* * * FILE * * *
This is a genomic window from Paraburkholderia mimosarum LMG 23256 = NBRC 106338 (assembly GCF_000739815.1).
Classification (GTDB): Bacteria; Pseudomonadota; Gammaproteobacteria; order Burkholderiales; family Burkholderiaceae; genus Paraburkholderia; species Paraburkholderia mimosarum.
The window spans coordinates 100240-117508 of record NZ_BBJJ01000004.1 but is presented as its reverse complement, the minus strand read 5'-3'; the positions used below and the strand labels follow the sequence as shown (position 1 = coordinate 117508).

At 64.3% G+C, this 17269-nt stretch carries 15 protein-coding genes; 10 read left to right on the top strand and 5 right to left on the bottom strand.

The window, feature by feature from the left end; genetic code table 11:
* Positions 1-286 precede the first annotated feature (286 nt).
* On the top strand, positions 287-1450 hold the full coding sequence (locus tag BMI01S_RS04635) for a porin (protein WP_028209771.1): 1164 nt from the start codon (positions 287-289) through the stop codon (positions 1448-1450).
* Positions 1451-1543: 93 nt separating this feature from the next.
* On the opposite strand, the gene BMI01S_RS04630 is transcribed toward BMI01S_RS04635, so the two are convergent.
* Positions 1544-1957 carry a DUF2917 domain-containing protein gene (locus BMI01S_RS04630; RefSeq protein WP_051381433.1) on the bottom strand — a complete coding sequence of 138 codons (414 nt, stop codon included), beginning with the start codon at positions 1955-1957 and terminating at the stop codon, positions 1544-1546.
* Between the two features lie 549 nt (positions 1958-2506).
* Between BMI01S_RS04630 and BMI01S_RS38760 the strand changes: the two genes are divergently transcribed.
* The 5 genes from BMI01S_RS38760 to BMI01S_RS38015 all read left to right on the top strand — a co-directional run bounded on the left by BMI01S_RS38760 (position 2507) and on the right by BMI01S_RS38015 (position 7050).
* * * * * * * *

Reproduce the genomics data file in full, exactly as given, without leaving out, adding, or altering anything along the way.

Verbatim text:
This is a genomic window from Paraburkholderia mimosarum LMG 23256 = NBRC 106338 (assembly GCF_000739815.1).
Classification (GTDB): Bacteria; Pseudomonadota; Gammaproteobacteria; order Burkholderiales; family Burkholderiaceae; genus Paraburkholderia; species Paraburkholderia mimosarum.
The window spans coordinates 100240-117508 of record NZ_BBJJ01000004.1 but is presented as its reverse complement, the minus strand read 5'-3'; the positions used below and the strand labels follow the sequence as shown (position 1 = coordinate 117508).

At 64.3% G+C, this 17269-nt stretch carries 15 protein-coding genes; 10 read left to right on the top strand and 5 right to left on the bottom strand.

The window, feature by feature from the left end; genetic code table 11:
* Positions 1-286 precede the first annotated feature (286 nt).
* On the top strand, positions 287-1450 hold the full coding sequence (locus tag BMI01S_RS04635) for a porin (protein WP_028209771.1): 1164 nt from the start codon (positions 287-289) through the stop codon (positions 1448-1450).
* Positions 1451-1543: 93 nt separating this feature from the next.
* On the opposite strand, the gene BMI01S_RS04630 is transcribed toward BMI01S_RS04635, so the two are convergent.
* Positions 1544-1957 carry a DUF2917 domain-containing protein gene (locus BMI01S_RS04630; RefSeq protein WP_051381433.1) on the bottom strand — a complete coding sequence of 138 codons (414 nt, stop codon included), beginning with the start codon at positions 1955-1957 and terminating at the stop codon, positions 1544-1546.
* Between the two features lie 549 nt (positions 1958-2506).
* Between BMI01S_RS04630 and BMI01S_RS38760 the strand changes: the two genes are divergently transcribed.
* The 5 genes from BMI01S_RS38760 to BMI01S_RS38015 all read left to right on the top strand — a co-directional run bounded on the left by BMI01S_RS38760 (position 2507) and on the right by BMI01S_RS38015 (position 7050).